Sometimes you miss a photo opportunity, and sometimes you get a second chance. The first time this gorgeous, first-year 1963 Studebaker Avanti passed me in my neighborhood on my daily morning walk to the Red Line train into the Chicago Loop, I was so shocked by what was passing me that I fumbled my camera and missed getting a clear shot. Sheer frustration. Three days later, I heard a low, baritone V8 rumble increasing steadily from behind me, slowly turned around, and there it was.
Fall was in full swing, and I imagined the owner / driver as enjoying the last couple months of clear roads and crisp, fall air before putting the Avanti in storage for the winter. These inaugural-year ’63 models do the most for me, with their round headlights. (Every subsequent model year, while still very attractive, has the appearance of “wearing glasses”, with their rectangular headlamp housings–to me, anyway.)
I find these cars irresistible. The original Avanti is still such a beautiful, almost-timeless piece of automotive sculpture–over half a century after making its debut. Look at that graceful profile and delicate greenhouse. The flipped-out rear quarter windows and wire wheels are just icing on the cake. The health club I belong to, two blocks south of this intersection, had once been a Studebaker dealership (the “Studebaker” crest above the second floor was an architectural element which was retained after the building’s renovation), and I wondered if this car could have sat proudly in the former showroom where I do cardio.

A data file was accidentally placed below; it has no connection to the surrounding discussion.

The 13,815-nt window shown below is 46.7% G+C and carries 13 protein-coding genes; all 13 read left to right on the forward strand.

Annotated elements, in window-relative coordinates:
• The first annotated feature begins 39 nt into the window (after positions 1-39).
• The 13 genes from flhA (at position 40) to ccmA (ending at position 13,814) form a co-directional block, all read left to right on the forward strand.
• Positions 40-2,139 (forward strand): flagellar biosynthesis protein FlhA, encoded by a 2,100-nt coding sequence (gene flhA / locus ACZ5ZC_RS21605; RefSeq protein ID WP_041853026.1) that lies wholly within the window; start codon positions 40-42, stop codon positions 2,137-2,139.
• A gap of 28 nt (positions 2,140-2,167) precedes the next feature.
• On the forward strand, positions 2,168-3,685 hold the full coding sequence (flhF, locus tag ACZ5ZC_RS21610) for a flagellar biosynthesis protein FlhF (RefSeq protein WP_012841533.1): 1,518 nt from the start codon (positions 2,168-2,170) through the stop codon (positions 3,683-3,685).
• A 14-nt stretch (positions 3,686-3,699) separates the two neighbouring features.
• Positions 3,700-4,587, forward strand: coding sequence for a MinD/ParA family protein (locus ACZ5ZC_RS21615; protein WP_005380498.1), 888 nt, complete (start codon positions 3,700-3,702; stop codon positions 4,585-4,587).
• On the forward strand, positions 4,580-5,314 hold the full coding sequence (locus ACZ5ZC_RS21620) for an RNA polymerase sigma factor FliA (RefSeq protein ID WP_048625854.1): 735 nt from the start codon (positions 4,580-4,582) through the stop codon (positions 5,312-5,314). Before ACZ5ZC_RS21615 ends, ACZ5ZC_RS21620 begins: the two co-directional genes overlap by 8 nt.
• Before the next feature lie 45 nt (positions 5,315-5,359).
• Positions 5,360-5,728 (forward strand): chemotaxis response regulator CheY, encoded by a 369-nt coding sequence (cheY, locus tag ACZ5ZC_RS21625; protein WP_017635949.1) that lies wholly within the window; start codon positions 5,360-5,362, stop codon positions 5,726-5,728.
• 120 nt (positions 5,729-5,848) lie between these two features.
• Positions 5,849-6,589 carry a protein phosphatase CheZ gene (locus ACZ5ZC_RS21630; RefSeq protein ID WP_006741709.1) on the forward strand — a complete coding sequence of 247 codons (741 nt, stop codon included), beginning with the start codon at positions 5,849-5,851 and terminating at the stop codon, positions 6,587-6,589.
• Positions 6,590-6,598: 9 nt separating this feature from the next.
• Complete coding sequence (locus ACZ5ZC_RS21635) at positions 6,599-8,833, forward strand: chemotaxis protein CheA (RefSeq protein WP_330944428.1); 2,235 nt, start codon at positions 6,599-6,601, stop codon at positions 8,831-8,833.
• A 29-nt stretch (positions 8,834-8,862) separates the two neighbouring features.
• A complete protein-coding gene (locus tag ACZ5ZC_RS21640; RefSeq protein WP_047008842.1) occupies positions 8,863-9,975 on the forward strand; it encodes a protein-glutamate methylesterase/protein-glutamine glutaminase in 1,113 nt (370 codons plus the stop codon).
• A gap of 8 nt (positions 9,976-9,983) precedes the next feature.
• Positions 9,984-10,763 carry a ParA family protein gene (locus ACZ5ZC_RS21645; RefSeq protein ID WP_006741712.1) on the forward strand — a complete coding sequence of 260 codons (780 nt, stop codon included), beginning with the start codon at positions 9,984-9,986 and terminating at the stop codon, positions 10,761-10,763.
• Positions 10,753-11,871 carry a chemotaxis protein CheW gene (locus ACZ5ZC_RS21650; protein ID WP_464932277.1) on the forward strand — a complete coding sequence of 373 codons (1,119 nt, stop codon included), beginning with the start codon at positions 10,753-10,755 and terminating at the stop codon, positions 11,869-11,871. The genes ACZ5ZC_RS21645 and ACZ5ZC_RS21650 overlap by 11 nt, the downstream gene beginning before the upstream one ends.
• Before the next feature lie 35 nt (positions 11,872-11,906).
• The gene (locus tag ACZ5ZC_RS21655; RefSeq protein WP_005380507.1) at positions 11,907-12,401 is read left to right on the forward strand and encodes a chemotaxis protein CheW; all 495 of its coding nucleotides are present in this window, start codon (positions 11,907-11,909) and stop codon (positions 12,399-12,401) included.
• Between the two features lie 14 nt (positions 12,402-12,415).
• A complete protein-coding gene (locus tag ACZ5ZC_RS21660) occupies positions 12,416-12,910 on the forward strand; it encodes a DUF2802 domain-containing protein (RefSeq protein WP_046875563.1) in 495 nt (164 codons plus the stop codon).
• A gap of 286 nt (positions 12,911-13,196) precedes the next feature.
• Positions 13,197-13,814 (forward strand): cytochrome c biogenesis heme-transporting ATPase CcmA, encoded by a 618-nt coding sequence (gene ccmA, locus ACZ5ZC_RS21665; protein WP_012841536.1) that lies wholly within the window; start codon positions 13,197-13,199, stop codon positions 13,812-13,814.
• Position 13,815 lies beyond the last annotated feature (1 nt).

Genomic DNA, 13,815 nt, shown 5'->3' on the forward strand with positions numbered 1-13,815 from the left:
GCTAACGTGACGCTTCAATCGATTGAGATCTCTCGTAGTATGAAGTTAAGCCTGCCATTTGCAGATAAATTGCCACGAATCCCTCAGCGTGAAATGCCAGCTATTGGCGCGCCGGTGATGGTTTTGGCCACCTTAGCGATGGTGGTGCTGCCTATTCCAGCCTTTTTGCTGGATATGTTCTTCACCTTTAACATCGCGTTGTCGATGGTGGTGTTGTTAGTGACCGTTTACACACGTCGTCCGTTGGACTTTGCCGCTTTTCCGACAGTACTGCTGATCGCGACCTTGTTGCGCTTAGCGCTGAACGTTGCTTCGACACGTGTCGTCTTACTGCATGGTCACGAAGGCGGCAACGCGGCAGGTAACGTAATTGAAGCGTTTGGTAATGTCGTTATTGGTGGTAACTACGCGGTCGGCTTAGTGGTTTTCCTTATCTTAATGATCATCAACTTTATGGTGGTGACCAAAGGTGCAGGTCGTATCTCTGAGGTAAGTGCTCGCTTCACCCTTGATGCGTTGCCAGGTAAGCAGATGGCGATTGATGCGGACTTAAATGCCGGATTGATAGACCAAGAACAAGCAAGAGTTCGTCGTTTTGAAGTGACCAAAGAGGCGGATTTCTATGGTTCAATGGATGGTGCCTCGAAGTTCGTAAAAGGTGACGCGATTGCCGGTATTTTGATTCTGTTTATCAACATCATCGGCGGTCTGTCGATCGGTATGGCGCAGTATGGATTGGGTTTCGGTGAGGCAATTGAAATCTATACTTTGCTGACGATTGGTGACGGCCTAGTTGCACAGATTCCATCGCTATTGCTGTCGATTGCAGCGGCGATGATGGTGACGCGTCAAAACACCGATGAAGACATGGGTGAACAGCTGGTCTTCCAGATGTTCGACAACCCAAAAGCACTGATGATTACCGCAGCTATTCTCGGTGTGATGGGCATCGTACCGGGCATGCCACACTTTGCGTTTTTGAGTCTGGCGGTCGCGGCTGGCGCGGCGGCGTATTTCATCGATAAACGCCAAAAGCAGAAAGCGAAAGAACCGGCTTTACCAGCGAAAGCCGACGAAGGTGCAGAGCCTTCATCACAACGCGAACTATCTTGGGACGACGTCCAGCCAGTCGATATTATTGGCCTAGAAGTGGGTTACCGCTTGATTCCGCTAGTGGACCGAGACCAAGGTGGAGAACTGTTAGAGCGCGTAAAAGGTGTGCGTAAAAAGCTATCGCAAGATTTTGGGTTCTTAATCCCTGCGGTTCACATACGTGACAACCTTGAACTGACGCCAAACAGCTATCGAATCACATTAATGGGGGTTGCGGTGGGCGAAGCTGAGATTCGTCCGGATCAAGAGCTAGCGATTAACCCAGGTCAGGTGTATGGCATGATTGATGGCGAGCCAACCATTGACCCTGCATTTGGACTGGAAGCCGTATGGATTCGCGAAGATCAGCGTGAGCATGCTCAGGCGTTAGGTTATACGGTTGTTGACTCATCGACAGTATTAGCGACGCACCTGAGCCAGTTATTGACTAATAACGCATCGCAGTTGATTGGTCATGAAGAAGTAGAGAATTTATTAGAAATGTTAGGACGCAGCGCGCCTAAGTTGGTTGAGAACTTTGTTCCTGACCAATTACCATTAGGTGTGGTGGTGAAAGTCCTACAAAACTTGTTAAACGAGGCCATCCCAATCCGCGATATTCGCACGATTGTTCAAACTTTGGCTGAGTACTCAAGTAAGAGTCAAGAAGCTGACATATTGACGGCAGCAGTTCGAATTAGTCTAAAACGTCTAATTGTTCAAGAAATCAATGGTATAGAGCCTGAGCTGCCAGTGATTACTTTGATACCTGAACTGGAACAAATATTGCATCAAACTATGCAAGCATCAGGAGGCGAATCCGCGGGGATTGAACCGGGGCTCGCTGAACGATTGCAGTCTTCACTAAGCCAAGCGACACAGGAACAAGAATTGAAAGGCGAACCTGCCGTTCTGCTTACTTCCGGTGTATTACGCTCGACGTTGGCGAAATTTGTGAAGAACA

This gentleman was clearly on his way somewhere on this Friday morning, and this coupe moved smartly out from the stop sign at the intersection – making sweet, Studebaker 289 V8-powered music as it went. And before you know it, this Avanti was going…
Edgewater, Chicago, Illinois.
Friday, October 10, 2014.
CC: 1963 Studebaker Avanti – Flawed Brilliance by Paul Niedermeyer